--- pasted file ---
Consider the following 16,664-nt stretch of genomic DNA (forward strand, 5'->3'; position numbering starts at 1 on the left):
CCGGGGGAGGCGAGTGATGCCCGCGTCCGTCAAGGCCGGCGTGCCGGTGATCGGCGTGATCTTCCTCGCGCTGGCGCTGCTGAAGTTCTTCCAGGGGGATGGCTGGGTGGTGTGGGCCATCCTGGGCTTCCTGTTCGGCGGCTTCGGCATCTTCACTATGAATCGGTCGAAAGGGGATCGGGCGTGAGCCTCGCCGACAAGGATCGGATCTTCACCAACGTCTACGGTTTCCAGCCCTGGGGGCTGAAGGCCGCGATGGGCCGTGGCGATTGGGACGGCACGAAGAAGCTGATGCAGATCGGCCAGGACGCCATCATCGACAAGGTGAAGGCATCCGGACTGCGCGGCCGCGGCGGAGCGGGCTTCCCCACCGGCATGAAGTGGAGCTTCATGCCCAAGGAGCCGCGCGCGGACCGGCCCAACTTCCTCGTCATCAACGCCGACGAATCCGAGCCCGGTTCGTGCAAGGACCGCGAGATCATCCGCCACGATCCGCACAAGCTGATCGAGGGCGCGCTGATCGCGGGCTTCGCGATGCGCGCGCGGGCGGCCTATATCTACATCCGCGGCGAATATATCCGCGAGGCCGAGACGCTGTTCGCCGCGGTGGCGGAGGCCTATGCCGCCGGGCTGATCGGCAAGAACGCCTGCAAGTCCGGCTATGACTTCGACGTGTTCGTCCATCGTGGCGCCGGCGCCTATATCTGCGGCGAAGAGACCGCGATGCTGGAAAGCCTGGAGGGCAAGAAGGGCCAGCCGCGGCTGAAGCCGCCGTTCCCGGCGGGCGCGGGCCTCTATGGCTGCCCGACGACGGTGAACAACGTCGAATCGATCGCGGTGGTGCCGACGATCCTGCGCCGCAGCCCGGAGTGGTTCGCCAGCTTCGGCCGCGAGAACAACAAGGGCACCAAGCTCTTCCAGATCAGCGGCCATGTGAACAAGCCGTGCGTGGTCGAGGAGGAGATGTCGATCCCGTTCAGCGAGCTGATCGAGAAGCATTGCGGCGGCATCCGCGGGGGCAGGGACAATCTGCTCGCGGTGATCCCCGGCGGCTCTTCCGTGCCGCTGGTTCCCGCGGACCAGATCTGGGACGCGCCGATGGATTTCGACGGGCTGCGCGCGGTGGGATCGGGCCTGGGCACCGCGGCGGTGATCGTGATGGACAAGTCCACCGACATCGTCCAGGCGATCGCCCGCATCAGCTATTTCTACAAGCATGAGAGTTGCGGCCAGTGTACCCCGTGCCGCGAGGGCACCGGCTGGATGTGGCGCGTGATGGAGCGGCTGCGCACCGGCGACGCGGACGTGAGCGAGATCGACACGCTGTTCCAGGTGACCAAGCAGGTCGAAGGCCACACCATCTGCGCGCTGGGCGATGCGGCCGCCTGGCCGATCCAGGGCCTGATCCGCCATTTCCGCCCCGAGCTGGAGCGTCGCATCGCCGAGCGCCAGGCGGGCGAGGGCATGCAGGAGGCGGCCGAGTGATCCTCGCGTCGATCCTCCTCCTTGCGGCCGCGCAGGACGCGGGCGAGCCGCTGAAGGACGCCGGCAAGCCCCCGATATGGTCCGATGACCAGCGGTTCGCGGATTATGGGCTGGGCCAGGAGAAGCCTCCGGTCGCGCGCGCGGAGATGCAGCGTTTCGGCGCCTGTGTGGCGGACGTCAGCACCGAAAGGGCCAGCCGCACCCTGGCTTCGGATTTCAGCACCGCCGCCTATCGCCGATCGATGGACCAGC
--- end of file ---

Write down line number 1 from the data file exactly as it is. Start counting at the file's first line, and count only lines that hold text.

Consider the following 16,664-nt stretch of genomic DNA (forward strand, 5'->3'; position numbering starts at 1 on the left):